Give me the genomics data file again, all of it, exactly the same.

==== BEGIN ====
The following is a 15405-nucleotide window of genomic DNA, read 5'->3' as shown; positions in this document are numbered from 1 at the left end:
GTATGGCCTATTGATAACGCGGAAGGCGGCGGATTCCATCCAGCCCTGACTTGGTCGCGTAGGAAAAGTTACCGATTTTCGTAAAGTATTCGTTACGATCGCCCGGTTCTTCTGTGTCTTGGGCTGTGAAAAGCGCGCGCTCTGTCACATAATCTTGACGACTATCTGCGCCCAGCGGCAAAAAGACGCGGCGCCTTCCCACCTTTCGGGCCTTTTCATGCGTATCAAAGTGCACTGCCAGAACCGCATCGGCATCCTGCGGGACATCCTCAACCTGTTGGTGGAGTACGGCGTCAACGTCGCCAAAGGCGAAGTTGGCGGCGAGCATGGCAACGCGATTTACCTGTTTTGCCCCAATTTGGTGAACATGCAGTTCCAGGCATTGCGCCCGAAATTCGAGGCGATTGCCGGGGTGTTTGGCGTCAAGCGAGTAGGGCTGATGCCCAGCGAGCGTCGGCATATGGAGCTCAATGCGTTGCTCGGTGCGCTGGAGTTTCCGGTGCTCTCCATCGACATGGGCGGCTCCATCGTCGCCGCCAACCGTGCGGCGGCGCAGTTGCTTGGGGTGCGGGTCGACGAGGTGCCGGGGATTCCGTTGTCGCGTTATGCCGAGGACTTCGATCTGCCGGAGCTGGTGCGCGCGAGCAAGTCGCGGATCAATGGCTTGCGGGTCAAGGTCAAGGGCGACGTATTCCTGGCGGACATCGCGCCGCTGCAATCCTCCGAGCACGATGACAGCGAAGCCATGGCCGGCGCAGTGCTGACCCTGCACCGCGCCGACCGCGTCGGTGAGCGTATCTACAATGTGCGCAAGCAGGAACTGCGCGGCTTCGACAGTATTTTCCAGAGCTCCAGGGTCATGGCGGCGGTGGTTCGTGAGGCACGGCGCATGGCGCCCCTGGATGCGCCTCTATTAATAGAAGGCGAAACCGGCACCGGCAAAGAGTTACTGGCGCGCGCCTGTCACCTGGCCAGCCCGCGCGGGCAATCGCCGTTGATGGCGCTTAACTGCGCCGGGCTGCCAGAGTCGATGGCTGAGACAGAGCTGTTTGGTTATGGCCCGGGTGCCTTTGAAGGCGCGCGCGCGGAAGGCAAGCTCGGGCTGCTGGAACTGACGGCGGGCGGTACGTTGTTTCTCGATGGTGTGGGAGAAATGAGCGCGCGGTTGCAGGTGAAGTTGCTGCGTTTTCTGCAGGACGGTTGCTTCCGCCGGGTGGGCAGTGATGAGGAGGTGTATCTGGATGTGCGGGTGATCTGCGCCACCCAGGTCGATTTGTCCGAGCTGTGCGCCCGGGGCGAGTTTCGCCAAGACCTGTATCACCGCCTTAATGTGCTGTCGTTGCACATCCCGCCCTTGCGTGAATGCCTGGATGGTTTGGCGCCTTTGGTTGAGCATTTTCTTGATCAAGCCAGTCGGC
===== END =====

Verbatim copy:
The following is a 15405-nucleotide window of genomic DNA, read 5'->3' as shown; positions in this document are numbered from 1 at the left end:
GTATGGCCTATTGATAACGCGGAAGGCGGCGGATTCCATCCAGCCCTGACTTGGTCGCGTAGGAAAAGTTACCGATTTTCGTAAAGTATTCGTTACGATCGCCCGGTTCTTCTGTGTCTTGGGCTGTGAAAAGCGCGCGCTCTGTCACATAATCTTGACGACTATCTGCGCCCAGCGGCAAAAAGACGCGGCGCCTTCCCACCTTTCGGGCCTTTTCATGCGTATCAAAGTGCACTGCCAGAACCGCATCGGCATCCTGCGGGACATCCTCAACCTGTTGGTGGAGTACGGCGTCAACGTCGCCAAAGGCGAAGTTGGCGGCGAGCATGGCAACGCGATTTACCTGTTTTGCCCCAATTTGGTGAACATGCAGTTCCAGGCATTGCGCCCGAAATTCGAGGCGATTGCCGGGGTGTTTGGCGTCAAGCGAGTAGGGCTGATGCCCAGCGAGCGTCGGCATATGGAGCTCAATGCGTTGCTCGGTGCGCTGGAGTTTCCGGTGCTCTCCATCGACATGGGCGGCTCCATCGTCGCCGCCAACCGTGCGGCGGCGCAGTTGCTTGGGGTGCGGGTCGACGAGGTGCCGGGGATTCCGTTGTCGCGTTATGCCGAGGACTTCGATCTGCCGGAGCTGGTGCGCGCGAGCAAGTCGCGGATCAATGGCTTGCGGGTCAAGGTCAAGGGCGACGTATTCCTGGCGGACATCGCGCCGCTGCAATCCTCCGAGCACGATGACAGCGAAGCCATGGCCGGCGCAGTGCTGACCCTGCACCGCGCCGACCGCGTCGGTGAGCGTATCTACAATGTGCGCAAGCAGGAACTGCGCGGCTTCGACAGTATTTTCCAGAGCTCCAGGGTCATGGCGGCGGTGGTTCGTGAGGCACGGCGCATGGCGCCCCTGGATGCGCCTCTATTAATAGAAGGCGAAACCGGCACCGGCAAAGAGTTACTGGCGCGCGCCTGTCACCTGGCCAGCCCGCGCGGGCAATCGCCGTTGATGGCGCTTAACTGCGCCGGGCTGCCAGAGTCGATGGCTGAGACAGAGCTGTTTGGTTATGGCCCGGGTGCCTTTGAAGGCGCGCGCGCGGAAGGCAAGCTCGGGCTGCTGGAACTGACGGCGGGCGGTACGTTGTTTCTCGATGGTGTGGGAGAAATGAGCGCGCGGTTGCAGGTGAAGTTGCTGCGTTTTCTGCAGGACGGTTGCTTCCGCCGGGTGGGCAGTGATGAGGAGGTGTATCTGGATGTGCGGGTGATCTGCGCCACCCAGGTCGATTTGTCCGAGCTGTGCGCCCGGGGCGAGTTTCGCCAAGACCTGTATCACCGCCTTAATGTGCTGTCGTTGCACATCCCGCCCTTGCGTGAATGCCTGGATGGTTTGGCGCCTTTGGTTGAGCATTTTCTTGATCAAGCCAGTCGGC